TV Prints

Editor's note... this article is a compilation of posts from the FCLS List Server. These posts should be read in their entirety and are posted not as legal advice, but rather, as educational material demonstrating the complexity of the "rights" issue. When in doubt, a smart exhibitor will always seek the advice of counsel.


(ED: First is from Don)

Why do C&C 16mm prints of RKO titles have soft focus?  My Swingtime print is
soft focus and my friends RKO print is very sharp.  I have noticed this on
other titles as well.  Has anyone else noticed this?

                                Cincinnati Film Collector

(From a member)

Here's some information on C&C.  Around 1956 Hughes sold RKO and the
first thing the buyers did was sell the library to broadcast TV.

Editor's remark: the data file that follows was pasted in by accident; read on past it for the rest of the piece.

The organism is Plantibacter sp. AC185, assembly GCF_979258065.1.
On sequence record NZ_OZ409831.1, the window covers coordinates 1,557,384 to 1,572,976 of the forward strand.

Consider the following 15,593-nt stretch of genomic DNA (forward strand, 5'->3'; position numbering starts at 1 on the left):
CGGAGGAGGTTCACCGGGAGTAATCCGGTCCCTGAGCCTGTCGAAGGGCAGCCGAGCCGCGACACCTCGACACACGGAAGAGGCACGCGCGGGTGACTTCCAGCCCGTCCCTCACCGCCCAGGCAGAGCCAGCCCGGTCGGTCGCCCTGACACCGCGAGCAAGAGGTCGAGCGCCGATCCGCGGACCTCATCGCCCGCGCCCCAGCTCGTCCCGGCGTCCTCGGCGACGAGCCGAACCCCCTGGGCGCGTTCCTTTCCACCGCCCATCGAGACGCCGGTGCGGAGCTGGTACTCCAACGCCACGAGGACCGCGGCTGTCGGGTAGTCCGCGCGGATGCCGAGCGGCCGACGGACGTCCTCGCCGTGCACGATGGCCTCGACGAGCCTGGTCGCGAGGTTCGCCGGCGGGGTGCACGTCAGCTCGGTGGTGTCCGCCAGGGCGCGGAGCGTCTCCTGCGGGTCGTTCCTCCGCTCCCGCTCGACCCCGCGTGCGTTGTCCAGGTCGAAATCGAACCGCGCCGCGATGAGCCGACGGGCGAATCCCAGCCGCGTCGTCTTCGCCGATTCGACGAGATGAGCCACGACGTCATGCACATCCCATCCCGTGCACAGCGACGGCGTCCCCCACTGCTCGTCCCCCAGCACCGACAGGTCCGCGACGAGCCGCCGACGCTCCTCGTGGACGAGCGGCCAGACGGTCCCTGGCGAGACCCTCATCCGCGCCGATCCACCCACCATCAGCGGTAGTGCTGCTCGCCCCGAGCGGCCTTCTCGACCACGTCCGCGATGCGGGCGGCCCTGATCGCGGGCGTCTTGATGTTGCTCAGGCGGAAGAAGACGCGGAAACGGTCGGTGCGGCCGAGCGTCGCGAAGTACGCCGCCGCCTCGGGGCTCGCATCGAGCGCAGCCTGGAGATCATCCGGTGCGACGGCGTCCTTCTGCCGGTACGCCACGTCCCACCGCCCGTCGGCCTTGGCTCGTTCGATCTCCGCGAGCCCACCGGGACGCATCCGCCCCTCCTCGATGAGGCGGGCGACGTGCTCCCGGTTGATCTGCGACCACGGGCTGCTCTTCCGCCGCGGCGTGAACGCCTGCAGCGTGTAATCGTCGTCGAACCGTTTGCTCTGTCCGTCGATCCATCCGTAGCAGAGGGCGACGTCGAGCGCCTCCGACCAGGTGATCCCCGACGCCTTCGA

Individual stations could buy an entire package of 16mm prints and
had license to play them for the life of the the print. This was the
first major studio package of films made available to broadcast TV and
buyers broadcast the package under a format called "MovieTime USA".
Till then, TV broadcast PD stuff, Republic Westerns and a handfull of
titles that independant producers had sold, such as Roach's Topper,
One Million BC or Edward Small's. Corsican Bros, Man In The Iron Mask
etc. Once a station had purchased the C&C RKO MovieTime USA package they ran these
prints "ad nauseum" and the handfull of popular titles, like King
Kong or Citizen Kane were popping up at 3:00 AM most every night of
the week. (I digress, back to your question)  This was the days of
early B&W TV and tele-cine film chains could not handle normal
contrast prints....  the video of the day demanded low contrast